A single woman, Emily, could not be pushed around. With tough negotiations, she figured out how to avoid paying her taxes with the consent of the authorities. Two things went awry for her; she could not keep a man and her dear father died. After her father’s death, she allowed herself and her property to become decrepit. The narrator and the other towns people talked behind Emily’s back because the stench of her house became oppressive to all who were near.
[SPOILER] The end of the tale reveals that her significant other whom the narrator reported left her did not actually die. Upon Emily’s own death people entered her house and walked up to her attic, her significant other lied dead in the attic on a bed. On the pillow next to the deadman was in silver hair which was likely Emily’s.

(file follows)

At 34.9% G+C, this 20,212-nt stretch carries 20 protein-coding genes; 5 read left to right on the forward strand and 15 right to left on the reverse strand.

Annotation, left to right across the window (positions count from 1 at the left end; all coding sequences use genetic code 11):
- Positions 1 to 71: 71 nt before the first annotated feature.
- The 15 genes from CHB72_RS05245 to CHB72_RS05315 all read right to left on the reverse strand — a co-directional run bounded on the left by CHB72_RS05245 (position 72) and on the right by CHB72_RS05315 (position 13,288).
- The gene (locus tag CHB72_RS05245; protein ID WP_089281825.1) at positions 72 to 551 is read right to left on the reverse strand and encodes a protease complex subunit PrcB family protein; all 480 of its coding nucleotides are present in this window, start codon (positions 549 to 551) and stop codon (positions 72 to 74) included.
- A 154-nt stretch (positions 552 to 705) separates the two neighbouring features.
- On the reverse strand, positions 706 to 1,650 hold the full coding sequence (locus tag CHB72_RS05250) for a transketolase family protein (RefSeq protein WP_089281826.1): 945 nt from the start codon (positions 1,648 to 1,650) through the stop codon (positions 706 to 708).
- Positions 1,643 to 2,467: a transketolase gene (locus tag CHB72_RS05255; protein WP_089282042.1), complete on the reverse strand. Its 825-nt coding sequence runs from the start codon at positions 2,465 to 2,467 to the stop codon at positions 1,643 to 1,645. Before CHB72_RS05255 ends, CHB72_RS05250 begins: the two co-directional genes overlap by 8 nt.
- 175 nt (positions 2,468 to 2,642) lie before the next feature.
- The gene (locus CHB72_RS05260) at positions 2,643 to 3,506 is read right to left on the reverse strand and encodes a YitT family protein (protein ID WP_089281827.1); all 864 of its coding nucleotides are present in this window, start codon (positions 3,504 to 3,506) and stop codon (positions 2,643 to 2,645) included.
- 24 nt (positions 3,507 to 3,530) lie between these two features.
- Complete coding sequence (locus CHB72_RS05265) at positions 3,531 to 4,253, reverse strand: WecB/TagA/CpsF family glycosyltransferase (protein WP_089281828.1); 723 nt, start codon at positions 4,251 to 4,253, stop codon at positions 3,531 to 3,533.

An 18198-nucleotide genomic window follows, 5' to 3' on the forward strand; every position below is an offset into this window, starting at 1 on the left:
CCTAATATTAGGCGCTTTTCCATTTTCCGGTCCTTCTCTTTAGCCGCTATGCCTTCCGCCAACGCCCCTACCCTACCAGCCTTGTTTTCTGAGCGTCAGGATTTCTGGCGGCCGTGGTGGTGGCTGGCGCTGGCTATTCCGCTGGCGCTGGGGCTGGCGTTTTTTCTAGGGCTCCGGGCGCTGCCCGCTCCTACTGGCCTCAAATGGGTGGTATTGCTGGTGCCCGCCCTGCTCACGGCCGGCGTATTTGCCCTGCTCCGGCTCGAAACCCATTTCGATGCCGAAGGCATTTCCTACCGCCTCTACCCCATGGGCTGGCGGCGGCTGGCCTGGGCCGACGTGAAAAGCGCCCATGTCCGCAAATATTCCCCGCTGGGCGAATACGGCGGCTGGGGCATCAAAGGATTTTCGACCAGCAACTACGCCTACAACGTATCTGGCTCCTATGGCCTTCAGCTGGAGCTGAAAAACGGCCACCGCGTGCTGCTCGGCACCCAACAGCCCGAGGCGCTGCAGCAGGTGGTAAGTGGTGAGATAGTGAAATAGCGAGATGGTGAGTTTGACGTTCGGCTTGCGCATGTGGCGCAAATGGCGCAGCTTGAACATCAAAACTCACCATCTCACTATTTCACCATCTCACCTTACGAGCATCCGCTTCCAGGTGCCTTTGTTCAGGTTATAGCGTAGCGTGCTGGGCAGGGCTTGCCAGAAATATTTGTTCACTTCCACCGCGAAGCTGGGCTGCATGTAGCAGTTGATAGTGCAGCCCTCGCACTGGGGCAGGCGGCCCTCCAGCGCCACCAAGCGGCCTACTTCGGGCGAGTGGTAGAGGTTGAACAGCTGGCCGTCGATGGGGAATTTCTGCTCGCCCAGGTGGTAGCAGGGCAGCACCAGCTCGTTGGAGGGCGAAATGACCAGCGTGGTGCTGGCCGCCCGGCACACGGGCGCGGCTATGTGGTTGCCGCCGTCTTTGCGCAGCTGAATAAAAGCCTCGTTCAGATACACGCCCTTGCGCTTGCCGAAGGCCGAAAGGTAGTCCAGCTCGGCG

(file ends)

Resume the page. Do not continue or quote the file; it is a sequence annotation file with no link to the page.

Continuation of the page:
Faulkner’s writing skill is on full display. With the exception of the multiple irritating uses of the word nigger the story was as finely crafted as a sculpture made by the hands of Michelangelo or a number performed by Miles Davis. Faulkner uses a narrator as the storyteller who is a towns person and represents the voice of the towns people. This decision to use this point of you helps the reader to increase intrigue because the narrator has limited knowledge.
The message is most appropriate. People who struggle on the outside often have secret struggles on the inside. If we have struggles on the outside it is our duty to cultivate health on the inside. Under no circumstance is it acceptable to sleep next to a rotten corpse which stinks so badly the neighbors smell it and put in complaints to the authorities. But when a person drowning in loneliness because they have not managed their inner life, their external world will showcase will their suffering and may do abnormal things to medicate their loneliness.
Stay in tune with your inner life. One way to check in is to notice the conditions of your outer world.
Be aware of your inner world and manage it.